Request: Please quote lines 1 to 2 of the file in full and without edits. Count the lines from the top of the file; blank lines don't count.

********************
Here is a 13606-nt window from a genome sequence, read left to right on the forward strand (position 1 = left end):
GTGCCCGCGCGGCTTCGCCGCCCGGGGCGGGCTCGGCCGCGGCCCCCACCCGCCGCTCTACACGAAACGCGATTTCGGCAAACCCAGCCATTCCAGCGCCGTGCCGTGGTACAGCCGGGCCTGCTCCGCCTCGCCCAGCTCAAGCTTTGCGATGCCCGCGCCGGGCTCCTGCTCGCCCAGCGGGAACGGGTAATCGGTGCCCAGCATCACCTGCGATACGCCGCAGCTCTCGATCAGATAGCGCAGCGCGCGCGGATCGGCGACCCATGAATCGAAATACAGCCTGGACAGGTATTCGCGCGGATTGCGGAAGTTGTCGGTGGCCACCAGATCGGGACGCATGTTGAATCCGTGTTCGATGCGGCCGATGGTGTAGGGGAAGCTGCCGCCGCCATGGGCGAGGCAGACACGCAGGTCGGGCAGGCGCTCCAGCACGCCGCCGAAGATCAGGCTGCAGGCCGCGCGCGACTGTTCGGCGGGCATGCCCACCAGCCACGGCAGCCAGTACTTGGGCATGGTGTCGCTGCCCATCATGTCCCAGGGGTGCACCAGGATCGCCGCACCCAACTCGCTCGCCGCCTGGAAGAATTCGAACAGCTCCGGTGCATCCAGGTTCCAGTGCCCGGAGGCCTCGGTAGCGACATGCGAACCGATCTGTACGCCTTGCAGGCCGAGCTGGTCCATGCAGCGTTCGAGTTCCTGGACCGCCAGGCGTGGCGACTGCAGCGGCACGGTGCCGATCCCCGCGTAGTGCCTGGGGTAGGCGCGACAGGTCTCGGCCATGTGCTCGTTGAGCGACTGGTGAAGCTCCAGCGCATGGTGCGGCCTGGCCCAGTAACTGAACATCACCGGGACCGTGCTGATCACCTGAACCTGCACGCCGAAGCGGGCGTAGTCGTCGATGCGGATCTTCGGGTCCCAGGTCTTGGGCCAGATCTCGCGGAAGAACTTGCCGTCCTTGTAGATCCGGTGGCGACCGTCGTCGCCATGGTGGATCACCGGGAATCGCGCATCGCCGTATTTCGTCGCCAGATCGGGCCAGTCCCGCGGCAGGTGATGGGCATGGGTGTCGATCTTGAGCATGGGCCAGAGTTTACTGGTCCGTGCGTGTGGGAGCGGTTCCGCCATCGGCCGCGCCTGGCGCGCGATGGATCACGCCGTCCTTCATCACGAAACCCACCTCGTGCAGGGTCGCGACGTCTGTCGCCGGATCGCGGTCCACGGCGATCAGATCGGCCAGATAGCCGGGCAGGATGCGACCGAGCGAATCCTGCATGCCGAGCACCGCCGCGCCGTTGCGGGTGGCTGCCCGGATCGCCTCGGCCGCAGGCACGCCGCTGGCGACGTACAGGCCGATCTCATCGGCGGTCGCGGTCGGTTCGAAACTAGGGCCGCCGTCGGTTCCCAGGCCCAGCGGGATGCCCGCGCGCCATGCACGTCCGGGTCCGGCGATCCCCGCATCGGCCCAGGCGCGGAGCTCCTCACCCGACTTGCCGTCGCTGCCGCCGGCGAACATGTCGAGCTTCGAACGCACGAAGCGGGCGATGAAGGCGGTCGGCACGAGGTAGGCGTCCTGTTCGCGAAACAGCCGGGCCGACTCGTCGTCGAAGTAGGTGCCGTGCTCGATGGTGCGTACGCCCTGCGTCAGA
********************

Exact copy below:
Here is a 13606-nt window from a genome sequence, read left to right on the forward strand (position 1 = left end):
GTGCCCGCGCGGCTTCGCCGCCCGGGGCGGGCTCGGCCGCGGCCCCCACCCGCCGCTCTACACGAAACGCGATTTCGGCAAACCCAGCCATTCCAGCGCCGTGCCGTGGTACAGCCGGGCCTGCTCCGCCTCGCCCAGCTCAAGCTTTGCGATGCCCGCGCCGGGCTCCTGCTCGCCCAGCGGGAACGGGTAATCGGTGCCCAGCATCACCTGCGATACGCCGCAGCTCTCGATCAGATAGCGCAGCGCGCGCGGATCGGCGACCCATGAATCGAAATACAGCCTGGACAGGTATTCGCGCGGATTGCGGAAGTTGTCGGTGGCCACCAGATCGGGACGCATGTTGAATCCGTGTTCGATGCGGCCGATGGTGTAGGGGAAGCTGCCGCCGCCATGGGCGAGGCAGACACGCAGGTCGGGCAGGCGCTCCAGCACGCCGCCGAAGATCAGGCTGCAGGCCGCGCGCGACTGTTCGGCGGGCATGCCCACCAGCCACGGCAGCCAGTACTTGGGCATGGTGTCGCTGCCCATCATGTCCCAGGGGTGCACCAGGATCGCCGCACCCAACTCGCTCGCCGCCTGGAAGAATTCGAACAGCTCCGGTGCATCCAGGTTCCAGTGCCCGGAGGCCTCGGTAGCGACATGCGAACCGATCTGTACGCCTTGCAGGCCGAGCTGGTCCATGCAGCGTTCGAGTTCCTGGACCGCCAGGCGTGGCGACTGCAGCGGCACGGTGCCGATCCCCGCGTAGTGCCTGGGGTAGGCGCGACAGGTCTCGGCCATGTGCTCGTTGAGCGACTGGTGAAGCTCCAGCGCATGGTGCGGCCTGGCCCAGTAACTGAACATCACCGGGACCGTGCTGATCACCTGAACCTGCACGCCGAAGCGGGCGTAGTCGTCGATGCGGATCTTCGGGTCCCAGGTCTTGGGCCAGATCTCGCGGAAGAACTTGCCGTCCTTGTAGATCCGGTGGCGACCGTCGTCGCCATGGTGGATCACCGGGAATCGCGCATCGCCGTATTTCGTCGCCAGATCGGGCCAGTCCCGCGGCAGGTGATGGGCATGGGTGTCGATCTTGAGCATGGGCCAGAGTTTACTGGTCCGTGCGTGTGGGAGCGGTTCCGCCATCGGCCGCGCCTGGCGCGCGATGGATCACGCCGTCCTTCATCACGAAACCCACCTCGTGCAGGGTCGCGACGTCTGTCGCCGGATCGCGGTCCACGGCGATCAGATCGGCCAGATAGCCGGGCAGGATGCGACCGAGCGAATCCTGCATGCCGAGCACCGCCGCGCCGTTGCGGGTGGCTGCCCGGATCGCCTCGGCCGCAGGCACGCCGCTGGCGACGTACAGGCCGATCTCATCGGCGGTCGCGGTCGGTTCGAAACTAGGGCCGCCGTCGGTTCCCAGGCCCAGCGGGATGCCCGCGCGCCATGCACGTCCGGGTCCGGCGATCCCCGCATCGGCCCAGGCGCGGAGCTCCTCACCCGACTTGCCGTCGCTGCCGCCGGCGAACATGTCGAGCTTCGAACGCACGAAGCGGGCGATGAAGGCGGTCGGCACGAGGTAGGCGTCCTGTTCGCGAAACAGCCGGGCCGACTCGTCGTCGAAGTAGGTGCCGTGCTCGATGGTGCGTACGCCCTGCGTCAGA